On Thursday, White House press secretary Sarah Sanders noted that the administration doesn't comment on hostage negotiations, a remark necessitated by reports that North Korea billed the US $2 million for Otto Warmbier's hospice care before the 21-year-old student was sent back to the US in 2017. On Friday morning, however, President Trump headed over to Twitter to address the issue himself, the Washington Post reports. "No money was paid to North Korea for Otto Warmbier, not two Million Dollars, not anything else," Trump tweeted. Trump doubled down on this claim while speaking with reporters Friday outside the White House, saying, "We did not pay money for our great Otto. I haven't paid money for any hostage. ... We don't pay money for hostages."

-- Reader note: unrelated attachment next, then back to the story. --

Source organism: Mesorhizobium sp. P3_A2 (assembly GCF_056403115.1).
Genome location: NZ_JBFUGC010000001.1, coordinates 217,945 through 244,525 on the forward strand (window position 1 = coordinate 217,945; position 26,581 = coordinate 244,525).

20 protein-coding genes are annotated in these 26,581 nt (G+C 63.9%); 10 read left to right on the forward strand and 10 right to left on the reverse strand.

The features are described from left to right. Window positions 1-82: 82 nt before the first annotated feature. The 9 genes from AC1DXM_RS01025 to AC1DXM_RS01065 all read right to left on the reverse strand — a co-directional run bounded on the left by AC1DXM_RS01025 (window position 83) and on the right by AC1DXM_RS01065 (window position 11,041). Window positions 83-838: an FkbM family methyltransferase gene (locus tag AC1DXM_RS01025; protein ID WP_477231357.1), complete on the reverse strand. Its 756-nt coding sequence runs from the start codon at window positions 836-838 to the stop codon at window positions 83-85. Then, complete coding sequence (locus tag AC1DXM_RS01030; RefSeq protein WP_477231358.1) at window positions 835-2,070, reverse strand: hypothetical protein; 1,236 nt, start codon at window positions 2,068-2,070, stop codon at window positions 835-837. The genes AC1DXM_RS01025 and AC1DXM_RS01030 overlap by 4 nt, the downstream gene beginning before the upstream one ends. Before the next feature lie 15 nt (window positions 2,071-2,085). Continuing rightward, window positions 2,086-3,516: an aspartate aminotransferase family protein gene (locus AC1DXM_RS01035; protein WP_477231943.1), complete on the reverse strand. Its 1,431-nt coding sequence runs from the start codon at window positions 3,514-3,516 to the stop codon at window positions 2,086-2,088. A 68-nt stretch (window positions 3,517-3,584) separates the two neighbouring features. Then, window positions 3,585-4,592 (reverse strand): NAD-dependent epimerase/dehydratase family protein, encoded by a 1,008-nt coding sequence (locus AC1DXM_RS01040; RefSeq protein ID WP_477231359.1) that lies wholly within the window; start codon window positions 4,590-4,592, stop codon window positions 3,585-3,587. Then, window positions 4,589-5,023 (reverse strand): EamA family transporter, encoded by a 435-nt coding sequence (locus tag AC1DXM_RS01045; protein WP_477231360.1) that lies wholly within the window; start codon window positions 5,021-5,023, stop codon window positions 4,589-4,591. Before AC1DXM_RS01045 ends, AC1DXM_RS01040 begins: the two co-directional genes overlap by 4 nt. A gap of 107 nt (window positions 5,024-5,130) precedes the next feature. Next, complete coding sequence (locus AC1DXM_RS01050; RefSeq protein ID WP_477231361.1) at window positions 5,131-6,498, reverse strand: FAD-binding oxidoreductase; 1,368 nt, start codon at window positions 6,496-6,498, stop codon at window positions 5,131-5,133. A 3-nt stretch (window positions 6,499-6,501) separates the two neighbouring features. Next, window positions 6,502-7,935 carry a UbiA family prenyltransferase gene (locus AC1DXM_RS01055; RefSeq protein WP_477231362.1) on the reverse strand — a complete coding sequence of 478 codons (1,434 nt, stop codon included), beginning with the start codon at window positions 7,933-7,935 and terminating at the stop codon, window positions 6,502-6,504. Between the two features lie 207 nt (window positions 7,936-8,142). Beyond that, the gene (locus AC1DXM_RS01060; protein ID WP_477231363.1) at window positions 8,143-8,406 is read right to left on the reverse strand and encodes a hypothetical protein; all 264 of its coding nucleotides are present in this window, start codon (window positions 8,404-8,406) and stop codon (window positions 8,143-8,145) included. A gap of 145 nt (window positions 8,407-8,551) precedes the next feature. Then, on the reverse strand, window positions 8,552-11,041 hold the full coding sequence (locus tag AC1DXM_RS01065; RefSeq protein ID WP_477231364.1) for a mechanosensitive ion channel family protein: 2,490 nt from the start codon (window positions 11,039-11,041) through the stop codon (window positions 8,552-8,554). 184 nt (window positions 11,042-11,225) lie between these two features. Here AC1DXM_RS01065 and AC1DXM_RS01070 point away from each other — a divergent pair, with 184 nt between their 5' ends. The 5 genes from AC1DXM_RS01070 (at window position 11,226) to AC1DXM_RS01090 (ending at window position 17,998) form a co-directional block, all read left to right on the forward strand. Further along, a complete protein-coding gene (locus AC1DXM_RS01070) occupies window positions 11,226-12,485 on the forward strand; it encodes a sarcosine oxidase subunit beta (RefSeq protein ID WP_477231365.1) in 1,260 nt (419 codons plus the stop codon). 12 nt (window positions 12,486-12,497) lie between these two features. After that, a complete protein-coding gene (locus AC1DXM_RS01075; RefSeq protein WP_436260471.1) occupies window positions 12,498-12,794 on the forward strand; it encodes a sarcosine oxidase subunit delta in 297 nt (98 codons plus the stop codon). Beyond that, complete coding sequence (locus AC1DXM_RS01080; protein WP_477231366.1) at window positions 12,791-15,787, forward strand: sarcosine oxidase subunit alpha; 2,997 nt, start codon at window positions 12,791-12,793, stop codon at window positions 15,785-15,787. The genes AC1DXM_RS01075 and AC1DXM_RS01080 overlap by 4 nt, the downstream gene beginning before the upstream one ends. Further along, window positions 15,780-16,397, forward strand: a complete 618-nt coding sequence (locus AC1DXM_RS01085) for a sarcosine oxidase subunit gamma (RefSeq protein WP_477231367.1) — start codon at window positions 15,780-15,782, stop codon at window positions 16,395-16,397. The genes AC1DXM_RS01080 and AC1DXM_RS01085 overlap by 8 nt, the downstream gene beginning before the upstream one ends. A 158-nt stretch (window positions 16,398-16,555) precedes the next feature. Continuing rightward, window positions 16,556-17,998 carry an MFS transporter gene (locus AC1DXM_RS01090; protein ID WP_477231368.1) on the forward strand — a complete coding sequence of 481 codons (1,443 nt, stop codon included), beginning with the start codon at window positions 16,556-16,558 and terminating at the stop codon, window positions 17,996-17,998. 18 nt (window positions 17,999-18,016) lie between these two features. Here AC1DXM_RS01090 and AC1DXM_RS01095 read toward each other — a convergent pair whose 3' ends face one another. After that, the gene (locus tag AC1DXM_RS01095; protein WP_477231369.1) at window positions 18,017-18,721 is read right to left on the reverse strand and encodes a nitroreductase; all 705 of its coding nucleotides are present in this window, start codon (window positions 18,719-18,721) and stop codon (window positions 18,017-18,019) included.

Sources tell the Post that the bill—which some, including Warmbier's father, think sounds like a ransom—made its way to the Treasury Department and stayed unpaid at least through 2017. In his tweet, Trump also said "this is not the Obama Administration that paid 1.8 Billion Dollars for four hostages, or gave five terroist hostages plus, who soon went back to battle, for traitor Sgt. Bergdahl!" Those incidents are apparently references to a $400 million cash payment sent to Iran on the same day Iran released four US prisoners in 2016—the US says the cash wasn't a ransom—and the exchange of five Taliban members for US soldier Bowe Bergdahl. In a second tweet Friday, Trump quoted a "Cheif [sic] Hostage Negotiator" as saying, "President Donald J. Trump is the greatest hostage negotiator that I know of in the history of the United States." The White House has since clarified that Trump was referring to remarks made by Robert O'Brien, special presidential envoy for hostage affairs. (Read more Otto Warmbier stories.)